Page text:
Friday, 11 February 2011

Seeing off Mubarak cannot be the end of the tale

After 18 days of unrest across Egypt, Hosi Mubarak has finally stepped down as president. Many people will, rightly, be jubilant at this news. However, with the Supreme Council of the Military now in power, chants of "we have brought down the regime" may be premature.

Though the army is vowing to "undertak[e] the legitimate demands of the people" and "reach a free society to which people aspire," it will only do so "as soon as the current circumstances end." Before then, it asks for the "return of normal life" and for business activity to resume, even as it "delegate[s] the president's powers to Omar Suleiman, the vice-president." But, just as Anwar Sadat's assasination merely saw Mubarak rise to power, so delegating power to Suleiman offers Egyptians nothing new.

With him and Mohammed Hussein Tantawi, Mubarak's defence minister, at the top of the government, it is clear that all we are seeing is a change of faces.

Mohammed ElBaradei, whom the West is keen to tout as the official "opposition," offers nothing better. He wants to see that "the country is restored as a socially cohesive, economically vibrant and ... democratic country," but defines this through a "transition government" that includes the army, his opposition, and other figures. A different faction, but no greater freedom.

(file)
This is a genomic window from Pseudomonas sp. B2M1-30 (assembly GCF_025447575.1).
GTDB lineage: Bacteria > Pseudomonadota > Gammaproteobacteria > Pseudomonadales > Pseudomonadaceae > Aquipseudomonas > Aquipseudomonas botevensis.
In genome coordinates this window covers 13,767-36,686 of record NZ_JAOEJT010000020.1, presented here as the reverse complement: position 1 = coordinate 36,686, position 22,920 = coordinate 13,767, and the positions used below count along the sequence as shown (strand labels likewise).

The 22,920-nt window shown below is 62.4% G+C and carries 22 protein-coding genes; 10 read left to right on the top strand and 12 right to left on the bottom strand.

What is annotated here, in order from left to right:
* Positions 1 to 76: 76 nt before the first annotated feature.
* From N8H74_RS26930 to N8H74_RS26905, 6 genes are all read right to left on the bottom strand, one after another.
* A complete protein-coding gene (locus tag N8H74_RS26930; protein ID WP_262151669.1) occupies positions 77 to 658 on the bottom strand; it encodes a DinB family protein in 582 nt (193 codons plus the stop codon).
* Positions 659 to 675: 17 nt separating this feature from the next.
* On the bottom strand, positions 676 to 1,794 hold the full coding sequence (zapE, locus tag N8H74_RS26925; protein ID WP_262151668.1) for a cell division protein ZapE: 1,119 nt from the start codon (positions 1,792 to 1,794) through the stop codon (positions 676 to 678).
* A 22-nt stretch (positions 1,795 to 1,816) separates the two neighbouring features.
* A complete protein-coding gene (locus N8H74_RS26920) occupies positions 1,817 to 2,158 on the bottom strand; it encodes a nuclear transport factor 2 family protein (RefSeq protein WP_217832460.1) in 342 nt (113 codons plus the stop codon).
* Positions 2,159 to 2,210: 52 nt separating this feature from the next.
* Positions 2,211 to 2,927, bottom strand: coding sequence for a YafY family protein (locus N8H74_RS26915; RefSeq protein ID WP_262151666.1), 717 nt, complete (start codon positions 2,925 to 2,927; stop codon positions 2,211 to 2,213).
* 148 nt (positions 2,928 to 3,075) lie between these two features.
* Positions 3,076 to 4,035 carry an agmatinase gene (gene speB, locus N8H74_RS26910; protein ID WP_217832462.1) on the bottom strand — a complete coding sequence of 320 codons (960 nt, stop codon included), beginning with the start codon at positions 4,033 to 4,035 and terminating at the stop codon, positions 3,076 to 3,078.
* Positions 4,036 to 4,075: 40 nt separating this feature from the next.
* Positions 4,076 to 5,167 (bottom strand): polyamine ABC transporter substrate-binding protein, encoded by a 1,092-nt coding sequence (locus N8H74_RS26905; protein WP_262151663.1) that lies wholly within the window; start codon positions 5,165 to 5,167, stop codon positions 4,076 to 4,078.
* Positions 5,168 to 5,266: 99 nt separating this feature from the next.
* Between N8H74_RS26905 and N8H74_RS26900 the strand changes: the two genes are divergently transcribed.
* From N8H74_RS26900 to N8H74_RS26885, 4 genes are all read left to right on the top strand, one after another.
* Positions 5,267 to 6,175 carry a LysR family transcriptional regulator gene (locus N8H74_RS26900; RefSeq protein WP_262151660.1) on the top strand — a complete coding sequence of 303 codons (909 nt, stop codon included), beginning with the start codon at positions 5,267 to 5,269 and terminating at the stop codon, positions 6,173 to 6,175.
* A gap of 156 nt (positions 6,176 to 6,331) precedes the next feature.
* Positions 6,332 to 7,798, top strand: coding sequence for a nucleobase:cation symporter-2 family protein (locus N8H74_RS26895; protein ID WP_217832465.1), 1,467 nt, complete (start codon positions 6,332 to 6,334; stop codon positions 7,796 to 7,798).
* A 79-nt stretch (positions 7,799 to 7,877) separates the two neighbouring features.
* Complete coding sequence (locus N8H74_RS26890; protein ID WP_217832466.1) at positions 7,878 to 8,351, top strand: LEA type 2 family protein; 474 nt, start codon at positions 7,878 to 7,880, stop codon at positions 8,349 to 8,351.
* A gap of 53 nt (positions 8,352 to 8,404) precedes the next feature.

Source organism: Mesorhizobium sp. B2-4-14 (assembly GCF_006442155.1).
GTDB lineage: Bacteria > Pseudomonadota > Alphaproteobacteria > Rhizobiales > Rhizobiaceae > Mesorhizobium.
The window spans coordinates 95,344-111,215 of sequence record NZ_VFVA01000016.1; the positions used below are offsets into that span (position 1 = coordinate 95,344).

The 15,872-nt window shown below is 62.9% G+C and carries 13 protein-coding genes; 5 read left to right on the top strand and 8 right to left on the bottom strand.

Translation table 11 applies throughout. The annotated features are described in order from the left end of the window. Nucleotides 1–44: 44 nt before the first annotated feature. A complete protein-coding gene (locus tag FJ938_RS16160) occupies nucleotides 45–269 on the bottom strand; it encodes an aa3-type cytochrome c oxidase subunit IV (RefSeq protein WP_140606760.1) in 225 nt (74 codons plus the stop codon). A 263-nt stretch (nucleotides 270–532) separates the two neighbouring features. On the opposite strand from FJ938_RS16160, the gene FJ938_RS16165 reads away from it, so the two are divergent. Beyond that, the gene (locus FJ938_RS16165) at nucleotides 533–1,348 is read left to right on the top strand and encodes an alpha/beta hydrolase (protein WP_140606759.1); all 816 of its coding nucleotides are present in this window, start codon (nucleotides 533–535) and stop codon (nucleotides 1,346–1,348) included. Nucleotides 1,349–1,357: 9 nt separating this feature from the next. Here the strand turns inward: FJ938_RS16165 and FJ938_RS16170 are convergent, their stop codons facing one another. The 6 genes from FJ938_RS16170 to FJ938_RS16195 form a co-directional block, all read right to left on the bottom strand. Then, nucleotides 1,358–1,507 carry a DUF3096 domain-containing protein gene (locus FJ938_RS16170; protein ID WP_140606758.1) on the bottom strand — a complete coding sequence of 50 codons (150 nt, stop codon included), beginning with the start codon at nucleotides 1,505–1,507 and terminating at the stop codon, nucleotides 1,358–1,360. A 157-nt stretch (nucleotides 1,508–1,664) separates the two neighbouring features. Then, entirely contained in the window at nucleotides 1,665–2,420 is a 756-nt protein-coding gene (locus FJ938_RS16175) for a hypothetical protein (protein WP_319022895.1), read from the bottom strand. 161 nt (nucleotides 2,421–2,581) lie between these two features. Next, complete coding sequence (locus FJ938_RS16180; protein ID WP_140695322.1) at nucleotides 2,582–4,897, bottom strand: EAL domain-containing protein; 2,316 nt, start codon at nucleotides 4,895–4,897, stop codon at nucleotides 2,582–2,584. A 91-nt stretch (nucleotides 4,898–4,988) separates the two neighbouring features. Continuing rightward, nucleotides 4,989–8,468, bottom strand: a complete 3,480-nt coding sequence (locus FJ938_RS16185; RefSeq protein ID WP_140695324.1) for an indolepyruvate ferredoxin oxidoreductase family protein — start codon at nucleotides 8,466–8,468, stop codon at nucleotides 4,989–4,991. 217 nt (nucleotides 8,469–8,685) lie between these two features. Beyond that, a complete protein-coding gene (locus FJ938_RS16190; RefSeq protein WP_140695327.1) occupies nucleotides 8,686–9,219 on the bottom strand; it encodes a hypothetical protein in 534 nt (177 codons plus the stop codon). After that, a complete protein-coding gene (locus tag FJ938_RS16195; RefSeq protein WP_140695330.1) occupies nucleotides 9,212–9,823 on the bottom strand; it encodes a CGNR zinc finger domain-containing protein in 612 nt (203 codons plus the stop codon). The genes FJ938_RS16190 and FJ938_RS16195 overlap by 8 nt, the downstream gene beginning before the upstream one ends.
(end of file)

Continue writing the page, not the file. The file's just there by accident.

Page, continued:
Evidently, ordinary Egyptians sensed this too, with Al Jazeera reporting that many have vowed "a last and final stage" of protests.

As Adam Ford pointed out, "the task facing Egypt's workers is ... to advance a class-based programme, independently of any ruling class forces." There has been some advance in this regard, with the founding of an Egyptian Federation for Independent Unions, and yesterday's labour uprisings. The self-organisation of the protests in Tahrir Square show us where this could lead.

But first, attempts to push away from revolution in favour of token reforms to quell popular anger and maintain the status quo need to be resisted. Mubarak's departure should mark the beginning, not the end, of the revolution. My solidarity goes to those who continue to fight.